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The Band That Never Died

How one group of college students is changing the Tuscaloosa music scene.

From left to right: Katie Prewitt, Holden Keith, Murphy Smith, Dylan Meyer (Five Card Draw)

Mounted on the wall of Holden Keith’s college apartment is a worn, light blue six-string. Its vibrant koi fish strap hangs off the neck of the guitar, serving as a reminder of the storage room of a former gig from which it was stolen. Out of Keith’s thirteen guitars, that strap is one of the only pieces that hasn’t been refurbished or built from scratch entirely. Much like their lead guitarist’s collection, Five Card Draw is a band that thrives off of transformation.


At first glance, the four-member alt-rock group may appear stereotypical. Five Card Draw attracts crowds of (often intoxicated) college students to the bar scene with their high-energy covers of Red Hot Chili Peppers and Fall Out Boy. However, it’s their eight-year history that separates Five Card from the rest of the local band scene. The group was first formed in 2015 as The Cards and they’ve been cycling through generations of members ever since.


“I want to be the band that never died,” Keith said. “Amidst musical differences, members leaving, disagreements, we continue to exist and that’s super unique. Not many bands can say that.”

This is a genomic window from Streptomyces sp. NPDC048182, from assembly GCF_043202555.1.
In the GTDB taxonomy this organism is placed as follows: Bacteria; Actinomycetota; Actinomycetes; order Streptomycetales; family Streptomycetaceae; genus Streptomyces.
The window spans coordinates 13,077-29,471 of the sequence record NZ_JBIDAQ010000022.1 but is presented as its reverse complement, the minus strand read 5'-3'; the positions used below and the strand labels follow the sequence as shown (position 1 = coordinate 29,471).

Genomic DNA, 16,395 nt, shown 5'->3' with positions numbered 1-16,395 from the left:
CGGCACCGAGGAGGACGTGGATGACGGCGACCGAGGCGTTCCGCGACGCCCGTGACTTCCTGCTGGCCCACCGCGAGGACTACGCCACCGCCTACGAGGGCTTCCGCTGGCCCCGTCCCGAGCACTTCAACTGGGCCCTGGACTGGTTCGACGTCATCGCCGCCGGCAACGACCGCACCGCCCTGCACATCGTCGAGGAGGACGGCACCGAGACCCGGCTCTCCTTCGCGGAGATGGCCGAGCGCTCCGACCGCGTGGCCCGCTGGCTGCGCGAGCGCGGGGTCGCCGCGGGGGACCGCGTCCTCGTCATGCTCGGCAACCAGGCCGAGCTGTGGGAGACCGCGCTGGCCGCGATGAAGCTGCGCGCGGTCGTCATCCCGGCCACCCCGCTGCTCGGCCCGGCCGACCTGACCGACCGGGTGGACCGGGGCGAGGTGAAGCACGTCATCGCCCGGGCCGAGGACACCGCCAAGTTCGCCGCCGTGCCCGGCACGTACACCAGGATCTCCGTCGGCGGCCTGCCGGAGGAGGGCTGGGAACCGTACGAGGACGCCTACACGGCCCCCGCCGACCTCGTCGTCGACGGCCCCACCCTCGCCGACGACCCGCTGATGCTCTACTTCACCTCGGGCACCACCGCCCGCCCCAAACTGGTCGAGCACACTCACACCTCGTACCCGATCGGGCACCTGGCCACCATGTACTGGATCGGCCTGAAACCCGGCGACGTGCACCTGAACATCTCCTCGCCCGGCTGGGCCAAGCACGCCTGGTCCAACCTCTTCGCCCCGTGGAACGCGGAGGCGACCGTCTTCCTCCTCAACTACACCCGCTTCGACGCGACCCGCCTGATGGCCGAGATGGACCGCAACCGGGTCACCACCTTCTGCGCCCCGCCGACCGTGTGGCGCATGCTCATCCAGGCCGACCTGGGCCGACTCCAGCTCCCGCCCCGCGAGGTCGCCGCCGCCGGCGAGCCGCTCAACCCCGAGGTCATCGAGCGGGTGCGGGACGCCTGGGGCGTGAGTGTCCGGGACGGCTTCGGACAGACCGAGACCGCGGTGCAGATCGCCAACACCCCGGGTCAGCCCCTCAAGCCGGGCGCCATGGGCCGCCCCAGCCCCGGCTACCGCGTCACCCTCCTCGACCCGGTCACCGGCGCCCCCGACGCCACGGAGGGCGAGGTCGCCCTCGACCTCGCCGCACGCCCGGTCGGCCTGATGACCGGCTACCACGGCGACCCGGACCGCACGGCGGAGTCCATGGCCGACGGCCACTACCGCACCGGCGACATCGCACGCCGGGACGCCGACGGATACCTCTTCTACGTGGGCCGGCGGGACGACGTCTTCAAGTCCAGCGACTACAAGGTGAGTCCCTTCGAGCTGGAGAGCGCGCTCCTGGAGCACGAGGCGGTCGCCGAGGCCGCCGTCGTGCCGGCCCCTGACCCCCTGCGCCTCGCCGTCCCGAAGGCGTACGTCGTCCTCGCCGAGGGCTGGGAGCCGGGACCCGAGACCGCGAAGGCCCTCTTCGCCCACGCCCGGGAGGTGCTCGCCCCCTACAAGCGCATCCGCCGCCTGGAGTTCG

Twenty-three individuals have been a part of Five Card Draw over the years, but the current lineup includes Holden Keith, Katie Prewitt, Dylan Meyer, and Murphy Smith. The evolutionary nature of the band presents a steep learning curve after every new member joins, and it wasn’t an instant fit. Recalling her first performance as lead singer, Prewitt described a mess of technical issues and nerves so bad she set her eyes on the bar’s top-shelf liquor bottles for the duration of their set.


“I felt like I wasn’t enough,” Prewitt said. “I had never sung in that capacity for that long and it was really a struggle. They were all so talented and I felt like I paled in comparison.”


The turning point came on Sept. 30, when Five Card Draw played their most memorable gig to a crowd of nearly 900 people at Druid City Social Hall. Prewitt sang through their whole set without concern over her vocals or endurance and a haze of professional lighting illuminated the energy of the crowd. Since then, the band has only continued to develop its music and book bigger venues, where students can flock to see their diverse song choice and infectious dynamic.


Technical problems, witnessing bar brawls, and enduring rainstorms during rooftop sets come with the territory, but they’ve made many strides toward establishing a professional reputation in central Alabama. Along with Tuscaloosa gigs, Five Card Draw also travels to Birmingham and Huntsville to escape the college crowd and diversify their audience. The members attribute their success to their frenetic energy onstage, along with their professionalism and constant reinvention. As one member prepares to graduate, the band is already holding auditions and preparing the next member to fill their position.


“I want to come back to a Tuscaloosa bar in ten years and see Five Card Draw still playing,” Keith said.